I am perplexed - so what's new? - by the furore over security agencies collecting what amounts to several landfill sites of electronic data as a means of searching for some indications that X, Y or Z might, or might not, be contacting terrorist organisations. My instant re-action was that I would have been exceedingly cross if they were not doing that sort of thing. That, after all, is what we pay them for and as I have an aversion - a very strong aversion - to body parts being blown across tube trains and London buses then I don't mind if some mole at Cheltenham finds out about my frequent web-visits to the site of Miss Whackem's Institute for the Discipline of Naughty Young Gels because, of course, as you know, dear Reader, it is entirely innocent and is simply a means by which I can research the appalling lack of discipline in our 'skools' today - see previous post!
Also, I am equally perplexed at the notion that when you do anything on 'the net' it is somehow 'private' and 'privileged'. Of course it's not, it never has been and never will be. It is no different in essence from living in a 19th century village or small town in which the local squire is spotted paying the occasional visit to 'Widow Twanky', no doubt, he would say, for the puroposes of comforting her in her loss! All actions are public not private, the only difference is that some are spotted and some are not. So it is best to work on the assumption that sooner or later whatever you do will be noted by someone somewhere.
What is more important than the collection of information which will happen no matter what, is what the authorities do with it! If they, by which I mean the professionals in the security services, simply concentrate on the 'baddies' then I wish them well. Instantly, of course, that begs a definition of 'baddies' which you, me and the man in the street would have no difficulty in defining, but those twisted, psychopathic, mental retards who have allowed politics to rule their lives and who, by means of slithering and greasing their way up the political pole have reached positions of real power, only ever think that their political enemies are the real enemies of the state. We have just discovered a prime example of this with the current imbroglio in the USA where the enormously powerful Internal Revenue Service has been infiltrated by Left-wing activists raised in their youth in the hothouse of campus politics and who see it as their duty, no less, to use bureaucratic malignancy to attack their political opponents.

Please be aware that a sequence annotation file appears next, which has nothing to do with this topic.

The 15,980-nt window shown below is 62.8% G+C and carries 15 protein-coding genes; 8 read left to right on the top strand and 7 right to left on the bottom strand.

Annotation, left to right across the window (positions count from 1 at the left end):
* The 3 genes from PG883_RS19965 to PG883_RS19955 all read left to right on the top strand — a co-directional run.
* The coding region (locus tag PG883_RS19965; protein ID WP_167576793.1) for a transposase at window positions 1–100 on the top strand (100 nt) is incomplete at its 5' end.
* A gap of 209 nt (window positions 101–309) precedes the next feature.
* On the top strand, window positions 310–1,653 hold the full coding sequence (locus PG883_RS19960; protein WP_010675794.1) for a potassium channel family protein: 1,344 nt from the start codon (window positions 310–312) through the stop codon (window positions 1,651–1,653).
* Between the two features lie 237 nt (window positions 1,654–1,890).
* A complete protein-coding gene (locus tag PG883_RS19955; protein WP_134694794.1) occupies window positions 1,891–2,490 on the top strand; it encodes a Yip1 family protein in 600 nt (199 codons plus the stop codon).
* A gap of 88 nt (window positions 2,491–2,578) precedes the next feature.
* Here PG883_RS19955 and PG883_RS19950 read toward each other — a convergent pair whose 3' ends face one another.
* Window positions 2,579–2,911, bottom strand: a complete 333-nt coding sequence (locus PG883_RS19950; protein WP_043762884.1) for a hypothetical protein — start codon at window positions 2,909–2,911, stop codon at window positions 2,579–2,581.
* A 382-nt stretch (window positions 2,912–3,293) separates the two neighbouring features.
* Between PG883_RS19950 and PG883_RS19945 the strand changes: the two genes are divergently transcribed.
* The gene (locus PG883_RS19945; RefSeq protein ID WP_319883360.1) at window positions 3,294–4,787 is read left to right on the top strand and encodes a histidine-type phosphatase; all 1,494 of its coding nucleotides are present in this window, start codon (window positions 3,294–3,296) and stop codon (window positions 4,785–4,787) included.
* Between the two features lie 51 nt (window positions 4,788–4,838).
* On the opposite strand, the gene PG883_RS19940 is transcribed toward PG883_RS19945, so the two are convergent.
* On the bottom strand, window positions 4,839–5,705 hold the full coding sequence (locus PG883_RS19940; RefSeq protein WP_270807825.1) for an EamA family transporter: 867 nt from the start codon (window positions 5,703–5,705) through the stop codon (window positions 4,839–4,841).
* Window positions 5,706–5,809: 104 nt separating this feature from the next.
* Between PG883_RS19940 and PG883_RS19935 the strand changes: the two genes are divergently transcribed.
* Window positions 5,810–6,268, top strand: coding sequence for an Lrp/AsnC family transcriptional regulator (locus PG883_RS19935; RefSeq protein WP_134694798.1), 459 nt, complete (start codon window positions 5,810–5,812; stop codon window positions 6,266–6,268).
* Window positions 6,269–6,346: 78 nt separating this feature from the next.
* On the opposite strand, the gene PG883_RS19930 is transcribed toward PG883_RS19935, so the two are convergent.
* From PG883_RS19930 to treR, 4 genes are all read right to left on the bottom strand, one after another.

I leave you with one thought, in the event of the next Labour government would you want some paid Westminster minion of Len McCLuskey to have access to your collected data? Take that as a 'no', shall I?